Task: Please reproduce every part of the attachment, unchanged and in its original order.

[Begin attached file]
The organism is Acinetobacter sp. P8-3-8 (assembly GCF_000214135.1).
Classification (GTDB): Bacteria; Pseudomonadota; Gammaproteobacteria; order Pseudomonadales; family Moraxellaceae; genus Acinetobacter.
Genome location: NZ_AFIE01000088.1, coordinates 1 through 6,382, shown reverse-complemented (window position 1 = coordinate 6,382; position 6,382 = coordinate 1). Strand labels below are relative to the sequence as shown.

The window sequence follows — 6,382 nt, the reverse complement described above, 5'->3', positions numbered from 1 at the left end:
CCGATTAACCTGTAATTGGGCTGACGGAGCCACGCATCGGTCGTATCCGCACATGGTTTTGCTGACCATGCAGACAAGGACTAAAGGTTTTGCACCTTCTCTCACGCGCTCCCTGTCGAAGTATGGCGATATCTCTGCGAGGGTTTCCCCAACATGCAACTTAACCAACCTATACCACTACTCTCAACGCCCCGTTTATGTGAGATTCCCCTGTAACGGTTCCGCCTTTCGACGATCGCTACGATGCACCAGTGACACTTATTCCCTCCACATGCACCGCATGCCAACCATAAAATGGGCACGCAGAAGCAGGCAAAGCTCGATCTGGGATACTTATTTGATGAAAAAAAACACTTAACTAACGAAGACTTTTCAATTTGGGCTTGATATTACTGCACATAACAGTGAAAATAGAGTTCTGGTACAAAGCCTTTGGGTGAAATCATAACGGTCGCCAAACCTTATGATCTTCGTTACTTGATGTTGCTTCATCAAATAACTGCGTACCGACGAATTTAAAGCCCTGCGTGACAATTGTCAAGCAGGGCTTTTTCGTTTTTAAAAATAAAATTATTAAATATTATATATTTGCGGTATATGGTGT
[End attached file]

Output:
The organism is Acinetobacter sp. P8-3-8 (assembly GCF_000214135.1).
Classification (GTDB): Bacteria; Pseudomonadota; Gammaproteobacteria; order Pseudomonadales; family Moraxellaceae; genus Acinetobacter.
Genome location: NZ_AFIE01000088.1, coordinates 1 through 6,382, shown reverse-complemented (window position 1 = coordinate 6,382; position 6,382 = coordinate 1). Strand labels below are relative to the sequence as shown.

The window sequence follows — 6,382 nt, the reverse complement described above, 5'->3', positions numbered from 1 at the left end:
CCGATTAACCTGTAATTGGGCTGACGGAGCCACGCATCGGTCGTATCCGCACATGGTTTTGCTGACCATGCAGACAAGGACTAAAGGTTTTGCACCTTCTCTCACGCGCTCCCTGTCGAAGTATGGCGATATCTCTGCGAGGGTTTCCCCAACATGCAACTTAACCAACCTATACCACTACTCTCAACGCCCCGTTTATGTGAGATTCCCCTGTAACGGTTCCGCCTTTCGACGATCGCTACGATGCACCAGTGACACTTATTCCCTCCACATGCACCGCATGCCAACCATAAAATGGGCACGCAGAAGCAGGCAAAGCTCGATCTGGGATACTTATTTGATGAAAAAAAACACTTAACTAACGAAGACTTTTCAATTTGGGCTTGATATTACTGCACATAACAGTGAAAATAGAGTTCTGGTACAAAGCCTTTGGGTGAAATCATAACGGTCGCCAAACCTTATGATCTTCGTTACTTGATGTTGCTTCATCAAATAACTGCGTACCGACGAATTTAAAGCCCTGCGTGACAATTGTCAAGCAGGGCTTTTTCGTTTTTAAAAATAAAATTATTAAATATTATATATTTGCGGTATATGGTGT